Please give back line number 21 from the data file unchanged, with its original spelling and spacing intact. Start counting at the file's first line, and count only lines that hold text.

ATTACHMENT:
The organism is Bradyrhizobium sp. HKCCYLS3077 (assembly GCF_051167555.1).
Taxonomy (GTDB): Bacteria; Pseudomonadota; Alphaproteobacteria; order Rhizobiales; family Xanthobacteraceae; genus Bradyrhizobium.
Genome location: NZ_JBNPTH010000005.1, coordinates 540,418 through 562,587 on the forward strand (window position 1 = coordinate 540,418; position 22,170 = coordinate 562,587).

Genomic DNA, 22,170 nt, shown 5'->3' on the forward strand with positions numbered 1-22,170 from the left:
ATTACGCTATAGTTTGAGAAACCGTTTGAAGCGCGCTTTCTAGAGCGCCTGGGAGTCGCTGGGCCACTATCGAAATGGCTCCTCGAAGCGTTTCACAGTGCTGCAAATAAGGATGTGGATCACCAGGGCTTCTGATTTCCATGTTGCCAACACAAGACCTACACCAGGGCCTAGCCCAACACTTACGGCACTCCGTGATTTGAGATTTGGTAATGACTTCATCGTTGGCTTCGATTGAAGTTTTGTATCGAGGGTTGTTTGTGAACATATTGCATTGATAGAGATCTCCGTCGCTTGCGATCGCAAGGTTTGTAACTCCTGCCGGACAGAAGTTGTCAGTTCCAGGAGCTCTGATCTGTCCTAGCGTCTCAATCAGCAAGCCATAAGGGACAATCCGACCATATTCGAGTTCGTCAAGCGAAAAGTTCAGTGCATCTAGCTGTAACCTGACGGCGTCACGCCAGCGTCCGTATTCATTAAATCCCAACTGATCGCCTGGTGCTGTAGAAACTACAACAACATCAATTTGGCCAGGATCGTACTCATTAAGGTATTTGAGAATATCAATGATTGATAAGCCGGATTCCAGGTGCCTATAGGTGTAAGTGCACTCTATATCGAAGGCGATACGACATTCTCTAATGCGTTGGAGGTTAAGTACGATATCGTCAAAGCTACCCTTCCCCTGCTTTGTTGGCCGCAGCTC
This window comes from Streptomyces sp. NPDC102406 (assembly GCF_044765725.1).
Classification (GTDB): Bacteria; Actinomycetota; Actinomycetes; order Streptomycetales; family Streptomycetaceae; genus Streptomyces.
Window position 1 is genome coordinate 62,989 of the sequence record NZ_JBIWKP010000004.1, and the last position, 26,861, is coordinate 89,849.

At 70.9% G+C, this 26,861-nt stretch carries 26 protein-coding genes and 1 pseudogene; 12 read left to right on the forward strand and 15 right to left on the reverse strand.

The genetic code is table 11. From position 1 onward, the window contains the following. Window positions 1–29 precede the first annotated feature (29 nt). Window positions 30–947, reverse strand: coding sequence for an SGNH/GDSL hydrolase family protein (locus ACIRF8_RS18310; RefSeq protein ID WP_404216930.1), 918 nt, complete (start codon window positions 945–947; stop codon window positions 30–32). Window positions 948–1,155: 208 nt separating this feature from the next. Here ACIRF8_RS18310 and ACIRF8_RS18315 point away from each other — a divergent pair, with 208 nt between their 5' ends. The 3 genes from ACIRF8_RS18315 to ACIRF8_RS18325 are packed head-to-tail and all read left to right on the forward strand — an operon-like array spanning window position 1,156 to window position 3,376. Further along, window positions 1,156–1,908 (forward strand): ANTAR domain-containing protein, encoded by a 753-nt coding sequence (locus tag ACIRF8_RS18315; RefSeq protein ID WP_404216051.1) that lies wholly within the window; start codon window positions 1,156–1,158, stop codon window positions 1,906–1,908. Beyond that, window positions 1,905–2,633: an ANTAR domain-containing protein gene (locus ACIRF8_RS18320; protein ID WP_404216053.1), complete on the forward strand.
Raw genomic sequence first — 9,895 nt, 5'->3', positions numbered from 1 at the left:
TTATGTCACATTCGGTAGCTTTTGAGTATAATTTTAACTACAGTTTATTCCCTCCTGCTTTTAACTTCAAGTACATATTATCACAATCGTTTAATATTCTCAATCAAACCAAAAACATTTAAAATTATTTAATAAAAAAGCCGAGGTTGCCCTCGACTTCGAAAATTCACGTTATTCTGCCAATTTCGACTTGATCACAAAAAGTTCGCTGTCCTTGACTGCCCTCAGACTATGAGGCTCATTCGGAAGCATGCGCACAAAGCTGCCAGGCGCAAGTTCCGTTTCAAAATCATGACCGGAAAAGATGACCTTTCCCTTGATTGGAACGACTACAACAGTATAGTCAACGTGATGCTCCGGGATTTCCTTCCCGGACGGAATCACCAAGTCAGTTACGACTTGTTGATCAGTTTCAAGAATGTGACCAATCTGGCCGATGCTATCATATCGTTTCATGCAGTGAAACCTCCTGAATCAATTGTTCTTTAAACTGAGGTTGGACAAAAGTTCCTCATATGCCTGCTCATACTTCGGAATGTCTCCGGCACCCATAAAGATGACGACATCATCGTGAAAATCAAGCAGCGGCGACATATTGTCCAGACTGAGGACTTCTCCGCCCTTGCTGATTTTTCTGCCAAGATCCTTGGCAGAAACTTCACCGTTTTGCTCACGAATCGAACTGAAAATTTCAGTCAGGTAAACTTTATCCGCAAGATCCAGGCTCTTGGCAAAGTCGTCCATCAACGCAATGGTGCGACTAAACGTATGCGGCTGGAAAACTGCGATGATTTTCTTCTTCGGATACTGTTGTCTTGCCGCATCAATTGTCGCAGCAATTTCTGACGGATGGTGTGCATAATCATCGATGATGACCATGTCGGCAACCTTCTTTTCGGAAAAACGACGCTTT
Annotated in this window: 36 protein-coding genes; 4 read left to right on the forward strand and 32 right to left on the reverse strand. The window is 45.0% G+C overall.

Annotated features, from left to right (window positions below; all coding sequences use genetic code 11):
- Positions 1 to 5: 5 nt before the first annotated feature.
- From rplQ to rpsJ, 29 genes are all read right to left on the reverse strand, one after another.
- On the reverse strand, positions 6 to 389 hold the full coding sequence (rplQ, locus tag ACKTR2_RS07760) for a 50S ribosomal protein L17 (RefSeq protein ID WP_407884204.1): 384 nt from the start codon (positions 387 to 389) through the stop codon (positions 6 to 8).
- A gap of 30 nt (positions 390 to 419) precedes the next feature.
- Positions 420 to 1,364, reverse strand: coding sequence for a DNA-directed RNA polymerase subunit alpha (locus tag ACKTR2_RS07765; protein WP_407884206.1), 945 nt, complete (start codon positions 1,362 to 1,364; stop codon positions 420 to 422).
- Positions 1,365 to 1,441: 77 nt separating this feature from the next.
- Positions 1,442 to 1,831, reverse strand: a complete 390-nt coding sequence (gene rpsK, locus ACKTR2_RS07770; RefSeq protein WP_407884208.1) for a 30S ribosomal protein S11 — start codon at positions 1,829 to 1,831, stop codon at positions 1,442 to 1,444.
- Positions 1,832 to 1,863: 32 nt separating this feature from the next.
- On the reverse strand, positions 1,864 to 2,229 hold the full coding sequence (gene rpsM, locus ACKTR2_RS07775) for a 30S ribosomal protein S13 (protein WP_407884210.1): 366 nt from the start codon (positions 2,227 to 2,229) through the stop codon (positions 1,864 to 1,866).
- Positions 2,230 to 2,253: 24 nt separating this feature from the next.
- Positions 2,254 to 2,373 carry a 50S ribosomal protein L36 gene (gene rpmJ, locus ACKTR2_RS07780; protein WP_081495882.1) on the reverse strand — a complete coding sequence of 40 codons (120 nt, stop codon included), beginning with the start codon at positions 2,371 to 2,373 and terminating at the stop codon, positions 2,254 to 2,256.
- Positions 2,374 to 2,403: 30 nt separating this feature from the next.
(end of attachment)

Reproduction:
- Positions 1,442 to 1,831, reverse strand: a complete 390-nt coding sequence (gene rpsK, locus ACKTR2_RS07770; RefSeq protein WP_407884208.1) for a 30S ribosomal protein S11 — start codon at positions 1,829 to 1,831, stop codon at positions 1,442 to 1,444.